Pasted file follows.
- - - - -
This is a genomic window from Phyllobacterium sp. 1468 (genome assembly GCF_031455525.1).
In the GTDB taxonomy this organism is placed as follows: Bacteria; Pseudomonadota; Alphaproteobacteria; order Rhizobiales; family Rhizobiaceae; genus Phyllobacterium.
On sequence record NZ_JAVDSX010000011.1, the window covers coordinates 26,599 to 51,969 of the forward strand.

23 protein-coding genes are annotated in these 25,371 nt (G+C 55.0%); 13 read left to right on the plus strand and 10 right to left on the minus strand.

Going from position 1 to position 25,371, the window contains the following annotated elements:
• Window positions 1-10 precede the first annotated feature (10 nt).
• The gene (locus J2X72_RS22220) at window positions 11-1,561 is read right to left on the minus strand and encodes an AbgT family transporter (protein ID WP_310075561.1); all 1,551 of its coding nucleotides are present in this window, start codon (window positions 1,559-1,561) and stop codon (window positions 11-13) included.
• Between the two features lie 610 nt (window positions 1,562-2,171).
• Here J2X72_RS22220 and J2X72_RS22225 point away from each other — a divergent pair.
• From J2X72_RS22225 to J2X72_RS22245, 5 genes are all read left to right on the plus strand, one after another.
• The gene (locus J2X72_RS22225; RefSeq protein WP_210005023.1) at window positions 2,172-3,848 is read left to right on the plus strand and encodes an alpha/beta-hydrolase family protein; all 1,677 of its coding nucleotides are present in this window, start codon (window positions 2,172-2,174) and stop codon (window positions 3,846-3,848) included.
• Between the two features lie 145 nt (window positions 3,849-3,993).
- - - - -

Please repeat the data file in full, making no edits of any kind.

This is a genomic window from Phyllobacterium sp. 1468 (genome assembly GCF_031455525.1).
In the GTDB taxonomy this organism is placed as follows: Bacteria; Pseudomonadota; Alphaproteobacteria; order Rhizobiales; family Rhizobiaceae; genus Phyllobacterium.
On sequence record NZ_JAVDSX010000011.1, the window covers coordinates 26,599 to 51,969 of the forward strand.

23 protein-coding genes are annotated in these 25,371 nt (G+C 55.0%); 13 read left to right on the plus strand and 10 right to left on the minus strand.

Going from position 1 to position 25,371, the window contains the following annotated elements:
• Window positions 1-10 precede the first annotated feature (10 nt).
• The gene (locus J2X72_RS22220) at window positions 11-1,561 is read right to left on the minus strand and encodes an AbgT family transporter (protein ID WP_310075561.1); all 1,551 of its coding nucleotides are present in this window, start codon (window positions 1,559-1,561) and stop codon (window positions 11-13) included.
• Between the two features lie 610 nt (window positions 1,562-2,171).
• Here J2X72_RS22220 and J2X72_RS22225 point away from each other — a divergent pair.
• From J2X72_RS22225 to J2X72_RS22245, 5 genes are all read left to right on the plus strand, one after another.
• The gene (locus J2X72_RS22225; RefSeq protein WP_210005023.1) at window positions 2,172-3,848 is read left to right on the plus strand and encodes an alpha/beta-hydrolase family protein; all 1,677 of its coding nucleotides are present in this window, start codon (window positions 2,172-2,174) and stop codon (window positions 3,846-3,848) included.
• Between the two features lie 145 nt (window positions 3,849-3,993).